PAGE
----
The weight ratio of the low molecular weight material (in the composite) to the polymer material is at least 0.5, preferably at least 0.8, more preferably at least 1.0. With a weight ratio of less than 0.5, it is difficult to obtain a low modulus of elasticity polymer composition, failing to achieve the object of the invention.

Desirably the polymer composition of the invention contains at least 30% by weight of the polymer material.

Any desired method may be used in blending the low molecular weight material-retaining composite material with the polymer material depending on the properties of the two components and mixing ratio. An optimum method may be selected from well-known methods. After the low molecular weight material-retaining composite material is blended with the polymer material, vulcanization curing of rubber is performed if necessary, obtaining a polymer composition according to the present invention.

Any desired conventional additive may be added to the polymer composition according to the present invention. Such additives include flake inorganic fillers such as clay, diatomaceous earth, carbon black, silica, talc, barium sulfate, calcium carbonate, magnesium carbonate, metal oxides, mica, graphite, and aluminum hydroxide; granular or powder solid fillers such as various metal particulates, wood chips, glass powder, ceramic powder, and granular or powder polymers; natural and synthetic, short and long fibers such as straw, wool, glass fibers, metal fibers, and polymer fibers. In a particular application, dyes such as fluorescent dyes, luminous dyes, and phosphorescent dyes may be blended for coloring.

Also hollow fillers including hollow inorganic fillers such as glass balloons and silica balloons, and hollow organic fillers such as polyvinylidene fluoride and vinylidene fluoride copolymers may be blended for reducing the overall weight of the composition. Also for weight reduction and improvements in other physical properties, foaming agents may be blended. It is also possible to mechanically incorporate bubbles during mixing of components.

The polymer composition shaped as a cushioning member constituting a footwear member according to the present invention preferably has a dissipation factor (tanδ) of 0.01 to 1.0. A member with a tanδ of less than 0.01 would be less shock absorptive upon grounding whereas a member with a tanδ of more than 1.0 would require an extra force to kick the ground forward. The members are not suitable for footwear in either case. It is to be noted that the dissipation factor (tanδ) is a measurement by a shearing dynamic viscoelastic meter (manufactured by Toyo Seiki K.K.) at 25 C. and 5 Hz.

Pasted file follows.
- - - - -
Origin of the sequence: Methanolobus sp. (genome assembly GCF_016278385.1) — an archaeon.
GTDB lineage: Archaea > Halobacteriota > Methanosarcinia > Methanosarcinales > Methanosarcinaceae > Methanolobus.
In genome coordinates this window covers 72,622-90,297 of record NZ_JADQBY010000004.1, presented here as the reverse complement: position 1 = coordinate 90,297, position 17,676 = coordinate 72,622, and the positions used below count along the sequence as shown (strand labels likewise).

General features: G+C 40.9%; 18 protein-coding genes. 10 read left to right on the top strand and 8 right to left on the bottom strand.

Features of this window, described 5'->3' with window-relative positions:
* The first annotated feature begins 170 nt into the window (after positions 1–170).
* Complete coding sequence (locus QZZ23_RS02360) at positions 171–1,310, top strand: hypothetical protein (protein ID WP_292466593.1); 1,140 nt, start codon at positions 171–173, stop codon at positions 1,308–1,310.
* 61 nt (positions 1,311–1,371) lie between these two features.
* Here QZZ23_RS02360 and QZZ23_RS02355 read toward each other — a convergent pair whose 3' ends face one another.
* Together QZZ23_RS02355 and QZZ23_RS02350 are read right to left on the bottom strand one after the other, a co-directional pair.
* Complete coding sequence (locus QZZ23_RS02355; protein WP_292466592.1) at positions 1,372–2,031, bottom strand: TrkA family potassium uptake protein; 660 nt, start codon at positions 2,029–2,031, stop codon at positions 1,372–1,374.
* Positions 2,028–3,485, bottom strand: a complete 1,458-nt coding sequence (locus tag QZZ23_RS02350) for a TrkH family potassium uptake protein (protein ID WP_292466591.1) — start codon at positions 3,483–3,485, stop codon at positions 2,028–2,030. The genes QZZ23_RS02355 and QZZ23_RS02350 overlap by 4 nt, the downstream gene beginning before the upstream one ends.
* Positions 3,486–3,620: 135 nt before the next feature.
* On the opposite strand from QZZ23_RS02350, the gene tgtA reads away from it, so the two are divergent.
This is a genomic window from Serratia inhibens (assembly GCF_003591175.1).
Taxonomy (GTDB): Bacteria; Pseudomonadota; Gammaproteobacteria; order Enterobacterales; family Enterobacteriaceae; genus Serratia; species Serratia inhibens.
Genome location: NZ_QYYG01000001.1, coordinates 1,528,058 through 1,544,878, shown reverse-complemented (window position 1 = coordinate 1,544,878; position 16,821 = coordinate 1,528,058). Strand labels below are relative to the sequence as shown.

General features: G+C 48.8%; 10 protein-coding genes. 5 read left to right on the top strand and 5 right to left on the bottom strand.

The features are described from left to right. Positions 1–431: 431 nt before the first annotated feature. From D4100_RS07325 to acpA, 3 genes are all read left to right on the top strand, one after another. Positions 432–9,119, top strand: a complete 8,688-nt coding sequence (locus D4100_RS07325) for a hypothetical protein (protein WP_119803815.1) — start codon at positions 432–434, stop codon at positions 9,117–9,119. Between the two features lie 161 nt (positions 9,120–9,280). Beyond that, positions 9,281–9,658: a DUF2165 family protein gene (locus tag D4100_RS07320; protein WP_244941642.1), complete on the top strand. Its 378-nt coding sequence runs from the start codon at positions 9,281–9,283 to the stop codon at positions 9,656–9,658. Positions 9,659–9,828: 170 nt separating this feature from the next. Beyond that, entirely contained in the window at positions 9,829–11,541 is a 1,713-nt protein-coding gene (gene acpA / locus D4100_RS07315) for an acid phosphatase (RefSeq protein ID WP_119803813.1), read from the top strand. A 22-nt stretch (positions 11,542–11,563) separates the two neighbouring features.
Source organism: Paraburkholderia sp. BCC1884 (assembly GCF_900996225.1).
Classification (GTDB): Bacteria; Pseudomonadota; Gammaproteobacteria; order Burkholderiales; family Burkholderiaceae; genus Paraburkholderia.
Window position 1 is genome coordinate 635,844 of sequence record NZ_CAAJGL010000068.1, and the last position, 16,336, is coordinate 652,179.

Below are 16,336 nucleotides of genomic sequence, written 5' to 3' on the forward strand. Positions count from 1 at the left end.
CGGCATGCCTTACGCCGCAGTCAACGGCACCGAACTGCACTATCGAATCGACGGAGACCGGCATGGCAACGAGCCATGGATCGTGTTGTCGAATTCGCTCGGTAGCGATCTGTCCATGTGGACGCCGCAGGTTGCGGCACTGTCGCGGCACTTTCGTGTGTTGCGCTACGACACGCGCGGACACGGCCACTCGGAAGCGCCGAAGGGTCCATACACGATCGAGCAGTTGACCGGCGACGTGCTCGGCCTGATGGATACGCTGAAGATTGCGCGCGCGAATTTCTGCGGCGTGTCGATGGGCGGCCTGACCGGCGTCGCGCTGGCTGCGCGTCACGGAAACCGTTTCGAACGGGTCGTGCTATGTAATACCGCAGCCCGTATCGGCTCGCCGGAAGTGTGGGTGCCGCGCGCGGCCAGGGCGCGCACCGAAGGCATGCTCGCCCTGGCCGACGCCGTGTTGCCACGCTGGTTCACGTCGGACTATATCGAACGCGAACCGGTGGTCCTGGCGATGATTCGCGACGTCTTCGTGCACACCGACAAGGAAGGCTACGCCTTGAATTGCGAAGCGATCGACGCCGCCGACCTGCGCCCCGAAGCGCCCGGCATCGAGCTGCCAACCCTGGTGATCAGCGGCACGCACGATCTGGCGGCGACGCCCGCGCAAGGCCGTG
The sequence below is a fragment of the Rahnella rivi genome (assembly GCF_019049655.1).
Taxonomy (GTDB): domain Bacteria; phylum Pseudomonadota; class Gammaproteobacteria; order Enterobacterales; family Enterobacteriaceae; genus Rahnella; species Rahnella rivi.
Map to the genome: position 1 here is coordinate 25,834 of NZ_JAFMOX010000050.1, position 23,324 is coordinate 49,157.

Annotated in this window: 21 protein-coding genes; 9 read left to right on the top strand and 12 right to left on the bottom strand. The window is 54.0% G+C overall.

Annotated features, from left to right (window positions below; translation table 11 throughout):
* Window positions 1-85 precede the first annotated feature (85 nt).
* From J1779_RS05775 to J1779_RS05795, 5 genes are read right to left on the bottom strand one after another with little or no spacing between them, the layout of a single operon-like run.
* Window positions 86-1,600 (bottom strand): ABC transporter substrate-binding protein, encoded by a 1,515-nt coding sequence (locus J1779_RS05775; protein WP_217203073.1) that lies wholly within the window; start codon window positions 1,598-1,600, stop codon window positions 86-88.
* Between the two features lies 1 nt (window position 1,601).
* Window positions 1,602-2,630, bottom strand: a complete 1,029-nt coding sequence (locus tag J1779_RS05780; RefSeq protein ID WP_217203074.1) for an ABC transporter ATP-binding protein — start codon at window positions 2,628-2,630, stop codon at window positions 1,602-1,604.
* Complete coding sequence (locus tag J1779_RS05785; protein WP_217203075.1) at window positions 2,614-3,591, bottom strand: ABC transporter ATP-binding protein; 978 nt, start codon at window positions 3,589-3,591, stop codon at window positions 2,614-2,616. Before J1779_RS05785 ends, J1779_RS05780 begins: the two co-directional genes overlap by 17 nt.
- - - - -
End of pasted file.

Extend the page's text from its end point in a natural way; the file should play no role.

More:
The footwear member according to the invention is not particularly limited in construction. The member may be made solely of the polymer composition defined above. The member may have a layered structure which is formed by combining the polymer composition with a conventional plastic or rubber material (cushioning material) such as polyurethene, silicone, polyethylene, ABS, PP and nylon in either solid or expanded form. Also the polymer composition may be combined with metal materials such as iron, aluminum, copper, zinc and stainless steel or ceramic materials. Alternatively, a body of the polymer composition is coated with a cover of organic materials, for example, rubber and elastomers such as urethane resins, polyvinyl acetate, silicone, ethylene-vinyl acetate (EVA) copolymers, and nylon. The cover material may take the form of fabric or skin. The footwear member may also be combined with spring elements such as pneumatic springs and spring structures, typically metal springs.

The footwear member of the invention may be used at any position of a footwear article. The footwear member may be configured to any desired shape and placed at any desired position. For example, it may be used as a cushioning member in an insole, midsole or outsole of a shoe. If desired, it may be used in combination with the same or another cushioning member.